Students were already misusing devices before the test began.  This point was made by a student in my class.  In Brother Simon’s test, students were already misusing devices before the test began.  Nothing in the test seemed designed to address current misuse, causing only new users to sign the contract and promise to behave.  In other words, new users could be punished, while old abusers could continue as before.  Students already in the habit of texting or gaming during class were unlikely to switch to electronic scriptures that resulted in more work and more oversight from teachers and parents.  I suspect that many with electronic scripture capable devices never even considered signing the form once they read through it.

 

In our class, students and parents are provided with the rules and expectations for electronic scripture use at the beginning of the year even if they don’t have a device that can handle them. Students may receive or borrow a device that can use electronic scriptures during the year, and they know the rules before they use a device.  All students and parents understand the rules before class begins, and I provide parents with my cell number and home telephone number so that students may be contacted during class if there is an emergency.  I am not trying to cut students off from the outside world, I just want to limit distractions. At six in the morning students are most likely to be texting other Seminary students or their parents, so letting parents know not to expect an immediate response during class time helps.

 

Students were required to use both electronic and paper scriptures.  Electronic scripture use in Brother Simon’s test resulted in more work for electronic users, which may explain some of the negative result skewing. No one wants to do more work!  In his paper, Brother Simon says:

A teacher who introduces the use of PEDs [Personal Electronc Devices] in class must prepare lessons with PEDs in mind.  Hopefully it is already obvious what this means, because it is somewhat difficult to explain.  For example, since students who use PEDs are required to do more work, than it is often not worth the effort if the PEDs are being used as just another form of the scriptures.  That kind of a lesson is similar to driving a Ferrari in first gear on the freeway.  There is so much more that can be done by a student using the Church’s Gospel Library app.  Unfortunately, many times I did not prepare or present my lessons for fourth period with PEDs in mind.  This seemed to literally “turn off” students from using their PEDs.  This was not what I wanted.  I wanted students to be excited about the “wonderful technology” that the Lord had provided them and use it to its full extent and receive the blessing of success promised by Elder Ballard.  Something that seemed to remedy this situation quite a bit was to use my PED, along with my “hard copy”, when teaching fourth period.  It also allowed me to model effective habits and to demonstrate helpful features of the application.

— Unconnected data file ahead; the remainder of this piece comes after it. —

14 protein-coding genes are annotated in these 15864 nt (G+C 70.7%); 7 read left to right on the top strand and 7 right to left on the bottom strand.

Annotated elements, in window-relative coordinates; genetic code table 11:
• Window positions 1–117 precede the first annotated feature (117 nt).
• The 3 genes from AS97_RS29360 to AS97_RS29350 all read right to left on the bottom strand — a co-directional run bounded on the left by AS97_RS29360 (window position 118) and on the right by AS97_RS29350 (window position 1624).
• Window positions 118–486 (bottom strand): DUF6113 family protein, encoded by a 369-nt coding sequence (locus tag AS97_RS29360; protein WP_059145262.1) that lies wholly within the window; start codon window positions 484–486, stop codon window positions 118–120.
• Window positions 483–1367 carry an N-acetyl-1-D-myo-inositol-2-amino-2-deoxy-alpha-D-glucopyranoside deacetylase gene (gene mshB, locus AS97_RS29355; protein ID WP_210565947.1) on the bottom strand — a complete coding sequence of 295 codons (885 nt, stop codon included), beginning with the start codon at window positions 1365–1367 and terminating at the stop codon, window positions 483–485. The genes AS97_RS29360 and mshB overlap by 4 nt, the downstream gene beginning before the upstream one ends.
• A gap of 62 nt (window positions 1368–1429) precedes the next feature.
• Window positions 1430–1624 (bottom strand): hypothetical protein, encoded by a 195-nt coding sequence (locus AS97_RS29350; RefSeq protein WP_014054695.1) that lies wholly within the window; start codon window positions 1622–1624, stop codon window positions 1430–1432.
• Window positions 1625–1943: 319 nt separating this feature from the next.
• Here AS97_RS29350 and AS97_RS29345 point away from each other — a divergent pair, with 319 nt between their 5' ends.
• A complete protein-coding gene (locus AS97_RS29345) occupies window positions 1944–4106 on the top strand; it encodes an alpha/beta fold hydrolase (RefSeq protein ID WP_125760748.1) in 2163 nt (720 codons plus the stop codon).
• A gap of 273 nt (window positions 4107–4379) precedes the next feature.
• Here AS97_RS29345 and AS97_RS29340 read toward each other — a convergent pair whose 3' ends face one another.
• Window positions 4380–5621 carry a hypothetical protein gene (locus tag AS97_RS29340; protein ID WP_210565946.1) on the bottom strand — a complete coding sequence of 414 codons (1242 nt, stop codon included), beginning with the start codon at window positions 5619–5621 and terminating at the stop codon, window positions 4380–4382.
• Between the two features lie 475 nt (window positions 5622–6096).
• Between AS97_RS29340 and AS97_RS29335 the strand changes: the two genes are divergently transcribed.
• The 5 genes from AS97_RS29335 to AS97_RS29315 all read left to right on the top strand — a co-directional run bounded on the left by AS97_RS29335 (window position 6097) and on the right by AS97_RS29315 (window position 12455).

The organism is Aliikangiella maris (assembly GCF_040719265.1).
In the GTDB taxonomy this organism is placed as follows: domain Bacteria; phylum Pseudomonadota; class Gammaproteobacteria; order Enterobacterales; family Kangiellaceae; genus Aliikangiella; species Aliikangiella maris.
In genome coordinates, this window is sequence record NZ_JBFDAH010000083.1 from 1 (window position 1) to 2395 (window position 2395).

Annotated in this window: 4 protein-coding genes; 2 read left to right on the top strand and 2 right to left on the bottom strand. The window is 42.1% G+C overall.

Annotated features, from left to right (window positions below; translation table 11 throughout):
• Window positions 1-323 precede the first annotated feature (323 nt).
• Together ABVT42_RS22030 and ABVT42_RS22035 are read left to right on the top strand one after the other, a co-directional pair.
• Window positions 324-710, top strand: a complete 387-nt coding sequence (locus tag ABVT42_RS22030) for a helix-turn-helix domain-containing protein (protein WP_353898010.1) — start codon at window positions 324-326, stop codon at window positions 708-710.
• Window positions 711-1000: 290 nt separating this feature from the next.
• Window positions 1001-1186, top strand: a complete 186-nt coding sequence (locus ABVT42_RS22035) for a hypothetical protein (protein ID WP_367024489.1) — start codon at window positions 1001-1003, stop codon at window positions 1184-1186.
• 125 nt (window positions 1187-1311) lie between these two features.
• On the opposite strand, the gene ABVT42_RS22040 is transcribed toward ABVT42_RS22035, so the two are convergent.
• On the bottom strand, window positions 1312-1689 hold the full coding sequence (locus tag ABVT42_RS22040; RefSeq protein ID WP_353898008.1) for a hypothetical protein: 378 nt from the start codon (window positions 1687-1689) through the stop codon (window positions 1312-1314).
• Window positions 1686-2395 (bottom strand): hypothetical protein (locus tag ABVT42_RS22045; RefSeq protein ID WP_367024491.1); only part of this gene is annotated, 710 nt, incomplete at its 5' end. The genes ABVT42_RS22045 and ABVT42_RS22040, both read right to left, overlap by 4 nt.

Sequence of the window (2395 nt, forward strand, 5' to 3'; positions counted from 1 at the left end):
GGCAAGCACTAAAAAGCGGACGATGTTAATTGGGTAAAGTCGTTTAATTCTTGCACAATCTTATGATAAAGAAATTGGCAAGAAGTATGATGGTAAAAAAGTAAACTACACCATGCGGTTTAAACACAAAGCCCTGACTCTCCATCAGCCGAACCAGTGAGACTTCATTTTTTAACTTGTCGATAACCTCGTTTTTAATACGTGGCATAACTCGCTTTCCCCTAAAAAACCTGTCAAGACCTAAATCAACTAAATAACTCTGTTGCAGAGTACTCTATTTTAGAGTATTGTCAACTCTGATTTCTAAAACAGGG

There is no requirement for using both scripture types in our classroom.  No direction is given on how to use electronic scriptures.  Some students in my class use paper only, some use electronic only, and others swap between the two.  I personally move between both because I believe both have advantages.

 

I’ve never altered a lesson to suit an electronic device, though we have had to alter certain scripture mastery games to prevent those with electronic scriptures from having an advantage.  Because I use both electronic and paper scriptures myself, it’s easy for me to point out an advantage of one or to let students know when the formatting of one is better than the other.  If there is a significant advantage, I point it out, but generally speaking, the two are functionally equivalent.

 

One reason I’ve not had to alter a lesson because of electronic scriptures may be that I don’t require the use of both.  Whether or not a student has electronic scriptures has never entered my mind when preparing a lesson.

 

Classroom cultures are different. A student in my class offered this explanation for why students in the Utah classroom might be less willing to follow rules related to electronic scripture:

One thing, no offense to this teacher, is that for us, you [Seminary] aren’t a normal part of our school day. You’re not another block giving us another grade. We come to your [Sister Smith’s] class because we want to (the majority of us have a choice) and we respect you to the extent that, in all likelihood, most of our school teachers don’t quite reach. We sacrifice to come to seminary, and we want to get all that we can from it. That’s what I think, at least. (Facebook)

I’ve never attended release-time Seminary, but this sounds reasonable to me.  When students consider Seminary “just another class” unique rules and expectations in the Seminary classroom would be easy to ignore.  Last year we had two students from Utah move into our area.  The first day of class, one student popped out his cell phone and started texting within the first few minutes of class, right in front of me!  I shut him down, hard.  This student didn’t know our rules and so I did not take away his electronic scripture privileges, but I made it very clear that texting in our class is unacceptable.  He later pulled out his cell phone in the hallways of school and was stopped, to his surprise. In the Utah high school he attended, texting while changing classes was allowed, or at least not prevented.  In local high schools here, teachers stop any student with a cell phone in their hand.  If the culture of texting any time is not being enforced in local schools, it is unlikely students will expect or follow a no texting mandate in a release-time Seminary class when it is considered “just another class.”